This trail starts at the northern end of town and steadily climbs for around an hour. As you head up there are view back towards El Chatlen but from a different aspect than from the Mt Fitz Roy trek. When the trail starts to flatten out at Mirador del Torre you are greeted by the first complete view of the tall granite spire of Cerro Torre. The trail then heads down for a short while before a steady climb all the way to the camp and Laguna Torre. The views along the way are great but the view from the lake is fantastic.
From the lake you can see Cerro Torre in all its glory along with the glacier which snakes down in front of the mountain through the valley and breaks out into the lake. When we arrived at the lake we were treated to the view of a fairly large iceberg that had run aground not far from the shore. After some lunch we headed up around the northern side of the lake from where there are great views down onto the glacier, Laguna Torre and of course Cerro Torre.
This was a great day trek and was fairly easy going the whole way but allow for an 8 hour return journey.
Lago Torro Trek
After awful weather the day before the wind had died down and the sun was shinning for the start of my trek out to Lago Torro which would be a two day trip there and back. The trail head starts at the eastern end of town behind the ranger station, two short walks also start from the same location but head east while this trail heads south. It’s approximately 15km each way and the suggested time is 7hrs one way although at an average pace and carrying food and camping gear I made it in about 4 and a half hours to the campsite with good weather.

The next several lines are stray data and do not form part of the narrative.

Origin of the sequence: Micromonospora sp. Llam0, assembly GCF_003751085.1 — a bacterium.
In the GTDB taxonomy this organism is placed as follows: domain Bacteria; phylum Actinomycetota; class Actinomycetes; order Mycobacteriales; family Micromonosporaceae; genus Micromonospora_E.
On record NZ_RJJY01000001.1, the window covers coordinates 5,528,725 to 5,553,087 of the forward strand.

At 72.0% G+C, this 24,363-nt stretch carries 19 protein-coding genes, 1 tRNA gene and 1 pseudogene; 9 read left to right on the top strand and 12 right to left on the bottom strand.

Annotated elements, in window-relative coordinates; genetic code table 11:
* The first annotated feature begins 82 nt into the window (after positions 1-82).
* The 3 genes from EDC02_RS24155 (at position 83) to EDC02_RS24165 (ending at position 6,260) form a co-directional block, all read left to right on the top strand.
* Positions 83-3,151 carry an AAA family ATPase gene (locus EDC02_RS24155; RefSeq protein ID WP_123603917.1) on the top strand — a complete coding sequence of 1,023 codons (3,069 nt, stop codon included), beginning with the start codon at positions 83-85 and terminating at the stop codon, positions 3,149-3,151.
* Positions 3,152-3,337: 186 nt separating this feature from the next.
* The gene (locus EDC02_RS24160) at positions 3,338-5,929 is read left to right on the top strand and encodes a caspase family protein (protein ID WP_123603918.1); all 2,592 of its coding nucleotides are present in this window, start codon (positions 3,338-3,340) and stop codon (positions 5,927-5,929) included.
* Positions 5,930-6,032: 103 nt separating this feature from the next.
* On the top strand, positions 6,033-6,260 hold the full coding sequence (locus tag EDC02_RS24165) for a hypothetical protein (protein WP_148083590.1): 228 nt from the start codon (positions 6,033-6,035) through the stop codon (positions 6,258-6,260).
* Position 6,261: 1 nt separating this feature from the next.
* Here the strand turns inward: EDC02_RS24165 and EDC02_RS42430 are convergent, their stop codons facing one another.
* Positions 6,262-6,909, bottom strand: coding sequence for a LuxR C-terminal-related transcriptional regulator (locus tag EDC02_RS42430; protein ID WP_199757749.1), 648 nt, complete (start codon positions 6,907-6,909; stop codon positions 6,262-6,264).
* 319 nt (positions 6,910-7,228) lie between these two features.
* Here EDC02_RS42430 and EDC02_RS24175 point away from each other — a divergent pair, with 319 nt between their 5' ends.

The trail starts off in nice country, heading up out of the valley that encompasses the town. From here it is a steady ascent for some time and you are treated to great views back over El Chalten and onto Mt Fitz Roy, Cerro Torre and the other peaks that stand tall over the town. After an hour or two you come to a fork in the road, to the west is the trail to mirador Pliegue Tumbado and the trail to Lago Torro continues south.
The trail now heads into a forested section and when you finally exit the forest you are faced with a great view of a snow capped peak straight ahead, to the west Mt Fitz Roy and two the east a small lake and beyond that is Lago Viedma. You then enter another small forest and when you come out from here the views are even better.
The trail continues along the top of this hill for some time before decending down to the valley floor below. This section was quite windy and it didn’t abate until I was well and truely down into the valley. The next section seems long and a bit boring. There are a couple of streams to cross and after another hour or so is the Lago Torro camp ground. The camp ground is behind a rocky outcrop and a forested area partially protecting it from the winds that batter the valley.
Just around from the camp is Lago Torro and behind the lake lies the glacier Rio Tunel. If you have at least another three hours of light you can climb up the mountains behind the lake up to the face of the glacier. For me this was the highlight of this trek and was what made it worthwhile. The views from above the lake are very impressive to say the least. It is possible, with care, to get within a few meters of the glacier, standing safely on the rocks on the other side of the face. Its also possible to scale this hill for 360 degree views over the glacier, the valley and lake from where you’ve just come. Caution needs to be taken with this climb up and even more going down as there is no trail and you just have to find your own way. It is easy to get stuck on a ledge with no way down.
From here it is possible to cross the pass beyond the glacier and loop around back past the lakes for a 3 or 4 day circuit. I wasn’t aware of this when in set out so on the second day I headed back the same way I came.
If you have at least two days available to complete this trail I highly recommend it if you are up for climbing up to the glacier.
After El Chalten it was onto Ushuia at the bottom of the South American continent.